For most nuclides, the density of nucleons in the nucleus is more or less uniform. However near the neutron dripline, some neutrons are only weakly bound to the inner core nucleons. In this recently discovered phenomena, the nuclei consist of a normal nucleus surrounded by a halo of extra neutrons with a diameter very much larger than the core nucleus. The halo neutrons are mostly outside the region of the strong nuclear force between the nucleons. Typically half-lives of these nuclei are around 100 ms.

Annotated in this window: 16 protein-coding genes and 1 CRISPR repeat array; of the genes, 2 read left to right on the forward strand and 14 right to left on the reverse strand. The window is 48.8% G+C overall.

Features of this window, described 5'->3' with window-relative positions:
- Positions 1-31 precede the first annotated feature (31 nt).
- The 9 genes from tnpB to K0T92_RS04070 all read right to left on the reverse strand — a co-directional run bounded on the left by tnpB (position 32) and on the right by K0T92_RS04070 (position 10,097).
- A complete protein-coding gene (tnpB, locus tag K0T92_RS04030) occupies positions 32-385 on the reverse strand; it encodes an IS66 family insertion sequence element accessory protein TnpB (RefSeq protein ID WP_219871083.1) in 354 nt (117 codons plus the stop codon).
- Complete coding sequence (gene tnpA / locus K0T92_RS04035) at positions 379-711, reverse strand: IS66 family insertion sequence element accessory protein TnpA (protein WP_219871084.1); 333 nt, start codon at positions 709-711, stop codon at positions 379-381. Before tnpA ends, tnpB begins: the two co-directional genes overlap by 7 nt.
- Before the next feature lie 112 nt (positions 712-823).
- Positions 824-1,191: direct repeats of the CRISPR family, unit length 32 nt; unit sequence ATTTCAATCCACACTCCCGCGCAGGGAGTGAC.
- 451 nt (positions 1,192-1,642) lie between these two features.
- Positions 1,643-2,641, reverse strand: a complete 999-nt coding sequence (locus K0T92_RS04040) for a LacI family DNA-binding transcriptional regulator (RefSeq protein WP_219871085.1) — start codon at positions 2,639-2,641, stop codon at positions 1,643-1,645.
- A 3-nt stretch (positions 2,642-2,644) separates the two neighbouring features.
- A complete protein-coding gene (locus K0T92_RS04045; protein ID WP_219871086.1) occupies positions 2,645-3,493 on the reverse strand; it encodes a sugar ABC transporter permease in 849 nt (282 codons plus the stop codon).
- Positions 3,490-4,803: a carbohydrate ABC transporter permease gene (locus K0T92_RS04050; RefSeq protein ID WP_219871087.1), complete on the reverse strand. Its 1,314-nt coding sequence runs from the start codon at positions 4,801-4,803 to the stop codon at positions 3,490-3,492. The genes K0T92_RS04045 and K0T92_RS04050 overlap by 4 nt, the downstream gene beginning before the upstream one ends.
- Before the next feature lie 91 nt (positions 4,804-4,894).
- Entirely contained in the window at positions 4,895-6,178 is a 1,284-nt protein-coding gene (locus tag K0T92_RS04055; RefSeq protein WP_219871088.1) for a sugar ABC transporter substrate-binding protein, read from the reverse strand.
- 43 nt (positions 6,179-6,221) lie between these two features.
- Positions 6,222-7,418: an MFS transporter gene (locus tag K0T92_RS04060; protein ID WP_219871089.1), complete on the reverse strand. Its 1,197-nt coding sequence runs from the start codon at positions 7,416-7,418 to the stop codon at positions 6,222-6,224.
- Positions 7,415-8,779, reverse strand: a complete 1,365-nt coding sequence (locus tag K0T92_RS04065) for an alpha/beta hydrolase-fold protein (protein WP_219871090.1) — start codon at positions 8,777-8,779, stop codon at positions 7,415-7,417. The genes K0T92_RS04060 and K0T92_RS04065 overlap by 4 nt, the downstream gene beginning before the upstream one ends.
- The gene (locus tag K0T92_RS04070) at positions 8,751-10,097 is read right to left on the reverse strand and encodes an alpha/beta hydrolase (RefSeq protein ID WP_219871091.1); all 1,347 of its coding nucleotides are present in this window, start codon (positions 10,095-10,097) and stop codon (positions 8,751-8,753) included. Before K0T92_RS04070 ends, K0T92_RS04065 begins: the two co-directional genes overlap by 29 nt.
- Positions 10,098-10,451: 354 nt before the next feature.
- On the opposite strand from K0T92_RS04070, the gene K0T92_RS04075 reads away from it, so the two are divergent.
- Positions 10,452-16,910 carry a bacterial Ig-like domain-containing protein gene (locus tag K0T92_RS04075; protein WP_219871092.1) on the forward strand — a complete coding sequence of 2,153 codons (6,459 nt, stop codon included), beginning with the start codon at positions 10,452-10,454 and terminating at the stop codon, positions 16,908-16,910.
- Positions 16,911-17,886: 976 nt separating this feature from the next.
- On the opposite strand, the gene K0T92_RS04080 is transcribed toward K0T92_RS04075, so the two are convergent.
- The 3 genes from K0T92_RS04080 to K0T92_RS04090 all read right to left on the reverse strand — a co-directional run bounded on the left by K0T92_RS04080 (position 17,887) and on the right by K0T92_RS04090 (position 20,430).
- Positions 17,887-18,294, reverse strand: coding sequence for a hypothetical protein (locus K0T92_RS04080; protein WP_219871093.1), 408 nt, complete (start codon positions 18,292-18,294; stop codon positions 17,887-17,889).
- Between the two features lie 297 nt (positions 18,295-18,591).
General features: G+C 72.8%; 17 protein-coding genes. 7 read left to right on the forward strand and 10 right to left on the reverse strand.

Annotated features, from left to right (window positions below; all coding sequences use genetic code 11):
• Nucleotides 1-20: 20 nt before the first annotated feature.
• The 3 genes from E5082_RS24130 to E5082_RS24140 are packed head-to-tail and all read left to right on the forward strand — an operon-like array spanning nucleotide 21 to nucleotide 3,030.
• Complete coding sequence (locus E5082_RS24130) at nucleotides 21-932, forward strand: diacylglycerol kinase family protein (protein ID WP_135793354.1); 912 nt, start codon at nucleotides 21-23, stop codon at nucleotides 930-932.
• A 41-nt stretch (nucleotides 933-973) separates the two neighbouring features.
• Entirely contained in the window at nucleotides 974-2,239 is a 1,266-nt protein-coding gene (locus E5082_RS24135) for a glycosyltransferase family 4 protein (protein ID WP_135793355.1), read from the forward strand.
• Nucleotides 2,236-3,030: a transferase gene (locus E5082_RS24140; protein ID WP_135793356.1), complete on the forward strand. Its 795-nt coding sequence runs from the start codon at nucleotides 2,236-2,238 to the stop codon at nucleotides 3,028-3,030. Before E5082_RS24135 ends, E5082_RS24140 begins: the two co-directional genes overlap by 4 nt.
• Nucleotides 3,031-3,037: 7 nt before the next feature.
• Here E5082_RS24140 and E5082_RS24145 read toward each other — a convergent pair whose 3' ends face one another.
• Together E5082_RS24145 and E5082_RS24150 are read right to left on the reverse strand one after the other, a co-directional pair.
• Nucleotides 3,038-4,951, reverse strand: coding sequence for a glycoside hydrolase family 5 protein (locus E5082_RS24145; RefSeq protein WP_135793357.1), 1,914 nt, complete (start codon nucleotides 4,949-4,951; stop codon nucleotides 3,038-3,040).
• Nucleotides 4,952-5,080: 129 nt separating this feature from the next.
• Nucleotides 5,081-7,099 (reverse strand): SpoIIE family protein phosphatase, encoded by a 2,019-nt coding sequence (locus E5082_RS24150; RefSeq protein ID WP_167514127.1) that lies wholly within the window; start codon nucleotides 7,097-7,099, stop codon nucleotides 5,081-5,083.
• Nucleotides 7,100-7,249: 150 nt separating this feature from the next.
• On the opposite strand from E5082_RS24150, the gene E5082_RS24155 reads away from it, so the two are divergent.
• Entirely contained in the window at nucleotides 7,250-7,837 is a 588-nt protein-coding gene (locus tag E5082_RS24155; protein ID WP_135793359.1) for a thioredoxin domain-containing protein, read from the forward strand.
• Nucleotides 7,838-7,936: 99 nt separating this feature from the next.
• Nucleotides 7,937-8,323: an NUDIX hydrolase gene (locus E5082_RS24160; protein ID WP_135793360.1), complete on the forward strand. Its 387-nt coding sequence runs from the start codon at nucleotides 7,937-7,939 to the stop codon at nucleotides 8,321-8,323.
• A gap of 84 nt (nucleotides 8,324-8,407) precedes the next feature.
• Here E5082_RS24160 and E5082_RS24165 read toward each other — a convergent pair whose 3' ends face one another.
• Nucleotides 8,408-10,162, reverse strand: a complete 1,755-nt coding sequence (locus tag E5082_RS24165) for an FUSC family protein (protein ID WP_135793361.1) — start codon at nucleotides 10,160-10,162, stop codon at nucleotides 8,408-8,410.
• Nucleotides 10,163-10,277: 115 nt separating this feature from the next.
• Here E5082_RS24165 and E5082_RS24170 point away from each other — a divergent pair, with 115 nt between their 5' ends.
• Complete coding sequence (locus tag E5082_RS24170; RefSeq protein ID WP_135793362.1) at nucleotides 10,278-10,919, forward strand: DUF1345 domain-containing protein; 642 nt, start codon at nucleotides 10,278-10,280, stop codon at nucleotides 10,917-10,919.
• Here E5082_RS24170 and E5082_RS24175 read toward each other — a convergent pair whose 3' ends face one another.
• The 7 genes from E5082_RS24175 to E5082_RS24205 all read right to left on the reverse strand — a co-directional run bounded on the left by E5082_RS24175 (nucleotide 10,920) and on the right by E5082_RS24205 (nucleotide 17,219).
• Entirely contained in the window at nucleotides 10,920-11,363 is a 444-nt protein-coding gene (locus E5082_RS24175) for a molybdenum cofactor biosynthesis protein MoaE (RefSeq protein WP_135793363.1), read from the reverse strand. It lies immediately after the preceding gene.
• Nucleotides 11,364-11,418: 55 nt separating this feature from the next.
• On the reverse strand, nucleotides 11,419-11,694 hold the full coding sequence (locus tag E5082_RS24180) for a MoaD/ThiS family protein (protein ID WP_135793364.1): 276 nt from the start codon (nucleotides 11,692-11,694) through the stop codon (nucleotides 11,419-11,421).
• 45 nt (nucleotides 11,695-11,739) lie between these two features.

One such example of a halo nuclide is Li11. It consists of a Li9 core surrounded by a halo of two loosely bound neutrons requiring only 0.3 MeV to remove them. The Li11 nucleus is similar in size to that of Ca48 which has a neutron binding energy of about 8 MeV. Other examples of halo nuclei are He6 (He4 + 2n), He8 (He4 + 4n), Be11 (Be10+1n), Be14, B17 and Ca19.
Proton halo nuclides may also exist for nuclei near the proton dripline. Possible nuclides are B8, N13, and F17.
See also Unbound nuclide
J. Magill and J. Galy, Radioactivity Radionuclides Radiation Springer Verlag, 2005
J. Magill, G. Pfennig, J. Galy, Karlsruhe Nuclide Chart, 7th Edition, 2006.